Topics from the Gospel of John Part I: The Person of the Father -- By: Merrill C. Tenney
BSac 132:525 (Jan 75) p. 37
Topics from the Gospel of John
The Person of the Father
[Merrill C. Tenney, Professor of Bible and Theology, Wheaton College Graduate School, Wheaton, Illinois.]
[EDITOR’S NOTE: This is the first in a series of four articles, first delivered by the author as the Louis S. Bauman Memorial Lectures at Grace Theological Seminary, Winona Lake, Indiana, February 12–15, 1974.]
The Gospel of John is a unique document. It differs from the Synoptic Gospels in its language, in its structure, and in its approach to the Person of Christ. It differs from the Epistles because it is concerned more with viewing Christ through the glass of personal contact than through His significance in the theology of the church. It is unique in religious literature because it combines a mystical relationship (“Abide in me, and I in you,” John 15:4) with a genuine historical framework. The Prologue links the eternal Word, a suprahistorical being, with the manifestation of a historical Person in the flesh (1:14).
Behind this revelation is the concept of God. θεός was a term accepted in the world of the first century for the sovereign of heaven and earth. The Greeks called Zeus “the father of gods and men.” The Hebrews spoke of Yahweh: “Hear, O Israel, YHWH our God is one YHWH” (Deut 6:4). There could be no mistake about the meaning of the word. Furthermore, the theology of the Jews regarded God as a person, whose purpose and will had chosen them to be His people and to become the vehicle for His revelation to the world. The Exodus was the supreme demonstration of His power (Exod 15:11–13). The Law given at Sinai declared His holiness and His ethical standards for men. The prophets had expressed His love for His people, and His grief over their sins (e.g.,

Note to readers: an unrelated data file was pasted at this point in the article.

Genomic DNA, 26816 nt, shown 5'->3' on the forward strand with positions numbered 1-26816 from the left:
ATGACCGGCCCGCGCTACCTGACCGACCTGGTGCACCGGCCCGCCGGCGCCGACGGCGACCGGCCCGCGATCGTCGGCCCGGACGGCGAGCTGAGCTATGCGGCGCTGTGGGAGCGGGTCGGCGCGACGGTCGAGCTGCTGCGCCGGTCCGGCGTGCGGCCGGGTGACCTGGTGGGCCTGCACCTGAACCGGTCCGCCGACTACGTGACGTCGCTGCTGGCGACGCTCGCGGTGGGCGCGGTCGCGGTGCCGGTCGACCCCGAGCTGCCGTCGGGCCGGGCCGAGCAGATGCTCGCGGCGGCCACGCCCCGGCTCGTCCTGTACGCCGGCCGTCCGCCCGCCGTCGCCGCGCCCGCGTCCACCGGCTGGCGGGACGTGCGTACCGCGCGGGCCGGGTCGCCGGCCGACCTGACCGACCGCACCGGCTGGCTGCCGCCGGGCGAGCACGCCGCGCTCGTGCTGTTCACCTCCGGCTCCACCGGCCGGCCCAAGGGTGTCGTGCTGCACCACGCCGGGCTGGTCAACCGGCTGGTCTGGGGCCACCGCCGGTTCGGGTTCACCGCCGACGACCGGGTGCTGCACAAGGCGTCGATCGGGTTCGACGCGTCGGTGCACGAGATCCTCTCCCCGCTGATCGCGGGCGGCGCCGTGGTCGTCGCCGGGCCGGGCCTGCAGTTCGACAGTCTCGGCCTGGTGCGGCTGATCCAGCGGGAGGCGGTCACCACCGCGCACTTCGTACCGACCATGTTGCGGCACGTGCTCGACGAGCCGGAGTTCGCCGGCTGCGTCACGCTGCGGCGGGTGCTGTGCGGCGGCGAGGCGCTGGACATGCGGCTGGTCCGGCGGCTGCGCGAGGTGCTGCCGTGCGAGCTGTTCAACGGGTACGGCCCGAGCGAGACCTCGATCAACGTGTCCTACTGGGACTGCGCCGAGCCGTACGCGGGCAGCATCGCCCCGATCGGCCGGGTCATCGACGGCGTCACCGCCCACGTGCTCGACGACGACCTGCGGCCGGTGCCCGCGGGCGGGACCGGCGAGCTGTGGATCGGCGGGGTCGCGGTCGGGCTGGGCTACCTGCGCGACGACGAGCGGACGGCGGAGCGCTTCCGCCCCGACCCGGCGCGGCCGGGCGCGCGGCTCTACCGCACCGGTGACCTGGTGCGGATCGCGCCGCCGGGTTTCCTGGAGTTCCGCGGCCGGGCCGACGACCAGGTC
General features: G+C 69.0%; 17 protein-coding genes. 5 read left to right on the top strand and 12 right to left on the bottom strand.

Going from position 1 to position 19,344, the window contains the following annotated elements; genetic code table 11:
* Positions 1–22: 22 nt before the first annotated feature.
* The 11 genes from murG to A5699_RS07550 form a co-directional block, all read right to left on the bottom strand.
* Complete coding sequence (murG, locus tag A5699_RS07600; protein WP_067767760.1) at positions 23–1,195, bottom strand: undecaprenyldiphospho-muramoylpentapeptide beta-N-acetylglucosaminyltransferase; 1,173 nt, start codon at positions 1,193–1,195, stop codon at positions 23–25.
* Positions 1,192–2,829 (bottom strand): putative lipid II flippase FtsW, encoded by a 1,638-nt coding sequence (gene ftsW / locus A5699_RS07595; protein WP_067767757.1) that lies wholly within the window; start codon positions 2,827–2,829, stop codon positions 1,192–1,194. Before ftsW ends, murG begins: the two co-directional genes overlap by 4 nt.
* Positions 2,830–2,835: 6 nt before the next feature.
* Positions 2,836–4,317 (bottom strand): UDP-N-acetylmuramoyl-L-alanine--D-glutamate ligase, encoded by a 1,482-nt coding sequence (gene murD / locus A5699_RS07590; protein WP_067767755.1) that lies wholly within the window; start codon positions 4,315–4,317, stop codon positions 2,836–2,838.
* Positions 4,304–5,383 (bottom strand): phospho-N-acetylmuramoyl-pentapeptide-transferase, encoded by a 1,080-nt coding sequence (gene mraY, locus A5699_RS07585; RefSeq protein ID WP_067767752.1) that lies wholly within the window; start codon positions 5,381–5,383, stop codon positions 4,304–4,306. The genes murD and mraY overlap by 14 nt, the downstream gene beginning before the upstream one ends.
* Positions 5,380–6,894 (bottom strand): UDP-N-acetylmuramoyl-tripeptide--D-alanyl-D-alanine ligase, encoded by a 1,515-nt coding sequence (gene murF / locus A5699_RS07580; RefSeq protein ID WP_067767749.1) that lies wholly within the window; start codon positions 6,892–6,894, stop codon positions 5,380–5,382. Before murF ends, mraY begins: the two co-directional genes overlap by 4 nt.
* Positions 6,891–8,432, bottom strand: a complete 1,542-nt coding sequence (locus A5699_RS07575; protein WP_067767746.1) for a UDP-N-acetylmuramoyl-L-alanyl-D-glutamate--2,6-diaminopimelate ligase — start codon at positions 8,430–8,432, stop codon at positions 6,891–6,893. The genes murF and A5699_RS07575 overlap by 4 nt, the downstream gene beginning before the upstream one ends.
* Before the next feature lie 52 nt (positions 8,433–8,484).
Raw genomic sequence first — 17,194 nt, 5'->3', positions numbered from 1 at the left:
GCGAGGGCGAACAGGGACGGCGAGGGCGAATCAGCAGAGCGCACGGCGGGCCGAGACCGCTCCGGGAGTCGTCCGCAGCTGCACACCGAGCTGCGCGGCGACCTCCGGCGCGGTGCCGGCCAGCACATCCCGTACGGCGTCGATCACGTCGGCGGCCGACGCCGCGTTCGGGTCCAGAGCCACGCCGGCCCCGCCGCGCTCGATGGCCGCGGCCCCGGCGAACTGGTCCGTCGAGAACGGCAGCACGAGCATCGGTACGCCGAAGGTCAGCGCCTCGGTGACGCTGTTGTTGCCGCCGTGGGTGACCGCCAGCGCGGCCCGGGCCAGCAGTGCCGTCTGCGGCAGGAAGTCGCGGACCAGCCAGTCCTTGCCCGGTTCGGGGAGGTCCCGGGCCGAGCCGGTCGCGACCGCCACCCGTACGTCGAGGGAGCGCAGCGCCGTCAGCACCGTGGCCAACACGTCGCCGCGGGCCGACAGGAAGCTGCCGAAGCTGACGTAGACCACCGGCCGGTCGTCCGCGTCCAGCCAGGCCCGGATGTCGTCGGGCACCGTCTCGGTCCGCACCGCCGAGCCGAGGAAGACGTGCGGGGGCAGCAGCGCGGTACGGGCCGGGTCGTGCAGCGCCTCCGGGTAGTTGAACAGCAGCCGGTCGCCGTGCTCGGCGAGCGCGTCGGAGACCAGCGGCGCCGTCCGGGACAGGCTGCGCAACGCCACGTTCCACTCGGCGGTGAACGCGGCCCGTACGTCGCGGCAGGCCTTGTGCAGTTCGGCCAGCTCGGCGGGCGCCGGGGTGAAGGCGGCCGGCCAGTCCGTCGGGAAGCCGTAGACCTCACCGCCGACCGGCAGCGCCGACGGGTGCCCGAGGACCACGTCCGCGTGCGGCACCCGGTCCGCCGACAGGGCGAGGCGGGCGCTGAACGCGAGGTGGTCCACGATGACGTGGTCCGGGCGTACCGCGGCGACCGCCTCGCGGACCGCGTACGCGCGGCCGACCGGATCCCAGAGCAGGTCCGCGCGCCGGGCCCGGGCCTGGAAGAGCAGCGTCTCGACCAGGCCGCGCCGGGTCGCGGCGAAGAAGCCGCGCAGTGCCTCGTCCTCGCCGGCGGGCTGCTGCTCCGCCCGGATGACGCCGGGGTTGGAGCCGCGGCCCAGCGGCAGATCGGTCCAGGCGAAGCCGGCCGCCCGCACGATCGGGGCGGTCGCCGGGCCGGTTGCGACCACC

BSac 132:525 (Jan 75) p. 38
Hos 11:1–8). Nevertheless the revelation was incomplete. He had revealed Himself in historical action and in religious types and symbols, but they were external. How could His love for them be realized in personal experience and how could redemption be more perfectly manifested than through sacrifices which had become perfunctory ritual? Could He be found only in the Temple service, or could He enter the life of the individual? Moses expressed this feeling in his intercessory prayer for a disobedient Israel when he included his own dominating desire: “Show me thy glory” (Exod 33:18...
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